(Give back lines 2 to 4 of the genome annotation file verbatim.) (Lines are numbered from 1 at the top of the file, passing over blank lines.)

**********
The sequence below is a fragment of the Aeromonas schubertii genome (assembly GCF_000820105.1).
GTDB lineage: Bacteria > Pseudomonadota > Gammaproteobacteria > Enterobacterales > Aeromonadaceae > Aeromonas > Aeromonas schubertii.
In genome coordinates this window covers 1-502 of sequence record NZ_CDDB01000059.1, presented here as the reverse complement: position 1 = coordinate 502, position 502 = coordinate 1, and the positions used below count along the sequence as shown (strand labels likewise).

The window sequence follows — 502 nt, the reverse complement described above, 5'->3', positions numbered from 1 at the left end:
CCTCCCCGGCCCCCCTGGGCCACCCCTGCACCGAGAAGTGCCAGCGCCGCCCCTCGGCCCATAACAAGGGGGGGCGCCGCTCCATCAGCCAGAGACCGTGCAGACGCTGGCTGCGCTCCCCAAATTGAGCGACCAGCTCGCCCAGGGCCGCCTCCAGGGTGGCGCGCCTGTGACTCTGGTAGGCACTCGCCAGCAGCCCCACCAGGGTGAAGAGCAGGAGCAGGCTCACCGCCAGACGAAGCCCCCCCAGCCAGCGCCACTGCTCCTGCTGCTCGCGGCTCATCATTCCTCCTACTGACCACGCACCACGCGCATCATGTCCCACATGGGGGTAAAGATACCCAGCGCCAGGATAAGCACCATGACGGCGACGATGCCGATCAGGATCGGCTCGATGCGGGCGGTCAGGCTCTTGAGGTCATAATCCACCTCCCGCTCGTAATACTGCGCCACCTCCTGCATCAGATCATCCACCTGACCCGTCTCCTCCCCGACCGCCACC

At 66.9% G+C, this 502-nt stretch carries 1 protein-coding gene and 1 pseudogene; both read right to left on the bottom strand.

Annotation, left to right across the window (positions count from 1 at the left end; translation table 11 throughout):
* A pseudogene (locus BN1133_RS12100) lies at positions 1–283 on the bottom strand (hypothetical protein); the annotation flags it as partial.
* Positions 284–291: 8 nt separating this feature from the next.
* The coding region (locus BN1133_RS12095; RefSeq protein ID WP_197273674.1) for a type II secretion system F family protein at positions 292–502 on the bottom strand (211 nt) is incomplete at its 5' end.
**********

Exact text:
GTDB lineage: Bacteria > Pseudomonadota > Gammaproteobacteria > Enterobacterales > Aeromonadaceae > Aeromonas > Aeromonas schubertii.
In genome coordinates this window covers 1-502 of sequence record NZ_CDDB01000059.1, presented here as the reverse complement: position 1 = coordinate 502, position 502 = coordinate 1, and the positions used below count along the sequence as shown (strand labels likewise).

The window sequence follows — 502 nt, the reverse complement described above, 5'->3', positions numbered from 1 at the left end: